Dick King-Smith’s background as a farmer is evident in his books, which often feature rural settings and animals who possess magical or extraordinary attributes and who have the power to transform the lives of those around them. Babe fits squarely into this body of work, which includes another novel about an extraordinary pig, Ace: The Very Important Pig (1990). Ace, who claims to be a distant relation of the famous sheep-pig Babe, has the amazing ability to understand human language and makes a name for himself as the pig who watches television and enjoys a bowl of beer at the local pub on occasion. King-Smith’s works about extraordinary animals also include Pretty Polly (1993), featuring a chicken whose ability to speak English propels her to worldwide fame; The Invisible Dog (1993), about Henry, an imaginary dog who comes to life; and Harriet’s Hare (1995), revolving around a space alien disguised as a hare who finds a new wife for Harriet’s widowed father.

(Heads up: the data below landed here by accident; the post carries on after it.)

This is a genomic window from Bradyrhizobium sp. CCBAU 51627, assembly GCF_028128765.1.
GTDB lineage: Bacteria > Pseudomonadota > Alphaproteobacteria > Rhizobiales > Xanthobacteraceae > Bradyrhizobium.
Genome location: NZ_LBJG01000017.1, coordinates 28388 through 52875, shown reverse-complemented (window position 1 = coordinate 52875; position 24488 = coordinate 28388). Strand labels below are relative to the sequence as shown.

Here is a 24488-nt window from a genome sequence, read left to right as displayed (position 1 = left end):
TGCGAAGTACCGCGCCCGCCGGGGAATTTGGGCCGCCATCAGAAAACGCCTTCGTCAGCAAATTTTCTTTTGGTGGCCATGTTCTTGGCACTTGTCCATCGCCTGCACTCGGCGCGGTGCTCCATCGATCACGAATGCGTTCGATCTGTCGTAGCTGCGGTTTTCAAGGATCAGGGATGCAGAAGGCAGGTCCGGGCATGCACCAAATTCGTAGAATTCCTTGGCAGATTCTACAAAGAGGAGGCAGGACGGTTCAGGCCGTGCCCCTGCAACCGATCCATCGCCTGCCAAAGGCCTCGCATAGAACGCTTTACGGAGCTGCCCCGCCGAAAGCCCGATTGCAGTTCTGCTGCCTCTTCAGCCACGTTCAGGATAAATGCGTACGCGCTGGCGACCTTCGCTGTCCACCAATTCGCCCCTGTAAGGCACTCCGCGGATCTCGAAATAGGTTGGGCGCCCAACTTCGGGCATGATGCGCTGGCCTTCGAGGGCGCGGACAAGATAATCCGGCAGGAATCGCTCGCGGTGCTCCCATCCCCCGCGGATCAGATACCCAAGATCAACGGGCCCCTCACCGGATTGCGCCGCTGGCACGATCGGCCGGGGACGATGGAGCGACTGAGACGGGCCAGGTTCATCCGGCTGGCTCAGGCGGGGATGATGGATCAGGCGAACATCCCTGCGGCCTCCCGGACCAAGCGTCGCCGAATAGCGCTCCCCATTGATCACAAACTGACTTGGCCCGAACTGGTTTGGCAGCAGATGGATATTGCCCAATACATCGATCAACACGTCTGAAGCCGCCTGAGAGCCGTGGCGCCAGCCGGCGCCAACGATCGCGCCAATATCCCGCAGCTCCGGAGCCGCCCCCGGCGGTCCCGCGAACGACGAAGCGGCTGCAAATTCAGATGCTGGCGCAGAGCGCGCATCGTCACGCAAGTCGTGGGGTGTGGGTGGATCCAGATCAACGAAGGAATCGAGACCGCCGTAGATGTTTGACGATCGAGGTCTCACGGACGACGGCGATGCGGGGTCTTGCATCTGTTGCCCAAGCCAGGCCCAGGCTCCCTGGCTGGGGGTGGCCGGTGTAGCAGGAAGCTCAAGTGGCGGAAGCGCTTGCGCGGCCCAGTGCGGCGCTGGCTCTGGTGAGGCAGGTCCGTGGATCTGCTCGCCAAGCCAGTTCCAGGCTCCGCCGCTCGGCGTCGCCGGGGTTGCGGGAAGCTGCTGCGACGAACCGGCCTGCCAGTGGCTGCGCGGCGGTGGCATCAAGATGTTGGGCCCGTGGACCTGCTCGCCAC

Ironically, while the pig in literature often symbolizes humanity’s worst traits, it is also used, particularly in children’s literature, to illustrate what is best in people. The pig as a figure of innocence, dignity, and innate wisdom appears frequently in juvenile literature, calling to mind the purity of childhood before it becomes tainted by contact with society. Babe clearly falls within this tradition, along with other great literary pigs, including Piglet in A. A. Milne’s Winnie-the-Pooh (1926) and Wilbur in E. B. White’s Charlotte’s Web (1952). Particularly since the 1995 release of the motion picture Babe, based on the novel, Babe: The Gallant Pig should be assured of a place in the pantheon of worthy literary pigs.